In the final post of our series on becoming a successful engineer, Kevin Lester (Head of Engineering) and Manor Lev-Tov (VP of Data Science) discuss the transition from an individual contributor to an engineering manager.
“It was very difficult to transition to a leader”, Manor says. “While it is a promotion in the technical sense, it’s a new entry level position. It requires a lot of humility to start from scratch effectively.”
Most people get into computer sciences to be a creator. To be a successful engineering manager, however, you have to evolve your thinking in terms of what you’re creating
— Kevin Lester
Once you enter an engineering leadership role, your goals shift from creating a solution for a stakeholder to creating an environment where people are empowered to create their own solutions and succeed.
Manor reflects on using the imposter syndrome that befell him to get better as a leader in the engineering space. “I read as much as I could, spoke to colleagues and mentors who had been through it, and used tools like LinkedIn Learning and AlphaSights’ professional development resources to understand what a good leader looks like.”
“It’s very hard for new engineering managers to be satisfied, because they feel like they have much less to show for their work”, points out Kevin. Most engineers prefer to be individual contributors because the output is more tangible. In Kevin’s experience, however, letting go and delegating also brought with it an air of creation. “There is almost nothing more satisfying than helping someone else discover and build their passion”.
For Kevin — whose career has stretched from consulting at Deloitte, to building a product announced on stage by Jeff Bezos, to filing countless patents at Shutterstock (along with Manor) — the one constant has been the desire to unlock the creative side of computer science. In his leadership role at AlphaSights, he continues to search for ways to unlock creativity and scale it. “I’m proud to manage people who could build things in excess of what I could build alone.” Bringing together individuals with different perspectives and managing them on an individual basis allows for the final product to extend far beyond what any individual alone can build.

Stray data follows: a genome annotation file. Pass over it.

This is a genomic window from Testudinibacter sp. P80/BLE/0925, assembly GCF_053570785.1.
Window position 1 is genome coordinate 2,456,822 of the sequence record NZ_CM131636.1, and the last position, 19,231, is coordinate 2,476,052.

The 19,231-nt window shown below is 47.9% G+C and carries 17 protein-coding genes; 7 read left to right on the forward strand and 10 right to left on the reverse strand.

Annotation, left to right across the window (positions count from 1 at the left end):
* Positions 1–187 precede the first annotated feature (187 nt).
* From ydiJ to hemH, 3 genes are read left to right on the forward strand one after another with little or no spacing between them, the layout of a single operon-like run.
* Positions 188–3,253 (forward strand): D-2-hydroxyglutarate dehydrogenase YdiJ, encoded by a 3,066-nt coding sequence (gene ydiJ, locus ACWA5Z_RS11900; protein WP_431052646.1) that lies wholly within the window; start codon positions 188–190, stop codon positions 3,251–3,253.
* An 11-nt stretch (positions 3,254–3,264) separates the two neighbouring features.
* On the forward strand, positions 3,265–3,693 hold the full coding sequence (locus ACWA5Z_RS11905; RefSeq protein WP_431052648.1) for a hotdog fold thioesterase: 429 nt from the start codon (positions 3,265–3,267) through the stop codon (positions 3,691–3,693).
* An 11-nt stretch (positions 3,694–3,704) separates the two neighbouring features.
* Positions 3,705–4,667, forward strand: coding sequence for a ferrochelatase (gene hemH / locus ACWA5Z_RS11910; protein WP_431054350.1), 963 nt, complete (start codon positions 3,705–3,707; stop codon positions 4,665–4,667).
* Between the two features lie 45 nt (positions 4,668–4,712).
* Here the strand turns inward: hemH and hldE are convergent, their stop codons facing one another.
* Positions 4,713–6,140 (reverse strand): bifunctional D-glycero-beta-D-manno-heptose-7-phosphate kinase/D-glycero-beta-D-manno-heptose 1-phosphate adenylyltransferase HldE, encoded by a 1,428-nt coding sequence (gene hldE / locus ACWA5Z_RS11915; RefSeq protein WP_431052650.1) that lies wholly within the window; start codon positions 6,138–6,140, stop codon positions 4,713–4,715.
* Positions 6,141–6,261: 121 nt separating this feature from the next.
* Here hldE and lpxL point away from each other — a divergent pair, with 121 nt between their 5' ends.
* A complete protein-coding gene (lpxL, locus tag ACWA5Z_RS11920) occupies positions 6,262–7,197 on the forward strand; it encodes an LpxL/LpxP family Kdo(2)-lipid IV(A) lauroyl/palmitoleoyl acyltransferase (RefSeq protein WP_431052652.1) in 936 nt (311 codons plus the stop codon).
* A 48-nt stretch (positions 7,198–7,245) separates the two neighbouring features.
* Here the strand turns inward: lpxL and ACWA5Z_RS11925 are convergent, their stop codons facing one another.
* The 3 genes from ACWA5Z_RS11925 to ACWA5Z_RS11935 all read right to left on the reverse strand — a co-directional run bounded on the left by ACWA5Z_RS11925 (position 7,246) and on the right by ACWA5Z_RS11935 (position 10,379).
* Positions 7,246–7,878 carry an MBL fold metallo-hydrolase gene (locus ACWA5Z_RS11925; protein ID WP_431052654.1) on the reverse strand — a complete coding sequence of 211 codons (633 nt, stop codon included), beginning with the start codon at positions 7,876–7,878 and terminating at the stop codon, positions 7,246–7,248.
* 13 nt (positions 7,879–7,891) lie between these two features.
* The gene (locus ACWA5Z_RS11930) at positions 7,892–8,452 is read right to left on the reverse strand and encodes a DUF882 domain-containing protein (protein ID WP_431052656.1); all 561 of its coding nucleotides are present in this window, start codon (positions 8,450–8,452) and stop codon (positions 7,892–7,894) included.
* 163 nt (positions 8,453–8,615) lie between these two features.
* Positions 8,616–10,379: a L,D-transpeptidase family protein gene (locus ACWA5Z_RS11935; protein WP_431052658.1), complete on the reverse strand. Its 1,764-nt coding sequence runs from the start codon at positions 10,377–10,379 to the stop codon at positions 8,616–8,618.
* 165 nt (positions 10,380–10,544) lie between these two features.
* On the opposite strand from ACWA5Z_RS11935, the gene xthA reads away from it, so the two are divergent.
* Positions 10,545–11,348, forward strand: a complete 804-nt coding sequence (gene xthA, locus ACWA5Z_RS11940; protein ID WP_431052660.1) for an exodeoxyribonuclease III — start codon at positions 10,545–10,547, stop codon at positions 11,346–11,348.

Engineers need to be strong at not just communicating with machines, but with humans as well.
– Kevin Lester
During their first 30 days, people typically want to spend their time head-down and digging deep into the product. For Kevin, it’s more important to spend those first 30 days forming personal bonds and creating relationships in the business.
Manor’s role has shifted from being more hands-on with AlphaSights’ data science, to focusing on helping his team scale and succeed as well as guiding them on how to watch out for pitfalls and shortcut failures.
Manor distills the move into management as “going from writing code and building things to creating processes and helping others grow in their career.” His role focuses on building and maintaining a good team culture through shared values. The desire to create such an environment was instilled in him from his first days at AlphaSights. “During my first week here, I got a sense of the notable atmosphere — everyone was alarmingly friendly and they were all invested in each other’s success”.
More often than not, navigating a team onto the right path isn’t always black and white. Kevin says, “There’s a perspective that being correct is the most important thing, but for me, the most important thing is the approach you take to achieve the right result [with each team member].” Assuming positive intent and approaching situations with empathy is central to deriving the most value out of a team. As such, a key part of any leader’s role is to mentor each member of the team with a personalized approach to put them in a position to grow as a contributor and as an individual.
Kevin and Manor have seen the engineering and data science team grow several fold during their time at AlphaSights. “We’ve brought on a bunch of amazing engineers and data scientists, and I’ve seen tremendous growth from those that have been here for a while”, says Manor. Kevin and Manor’s hope is that engineers, both tenured and incoming, will leverage their time at AlphaSights to grow into strong leaders themselves.
In our first two blogs, we looked at what it takes to become a great engineer and tips for navigating the application process. Interested in working alongside the likes of Kevin and Manor? Apply to be an AlphaSights engineer here.
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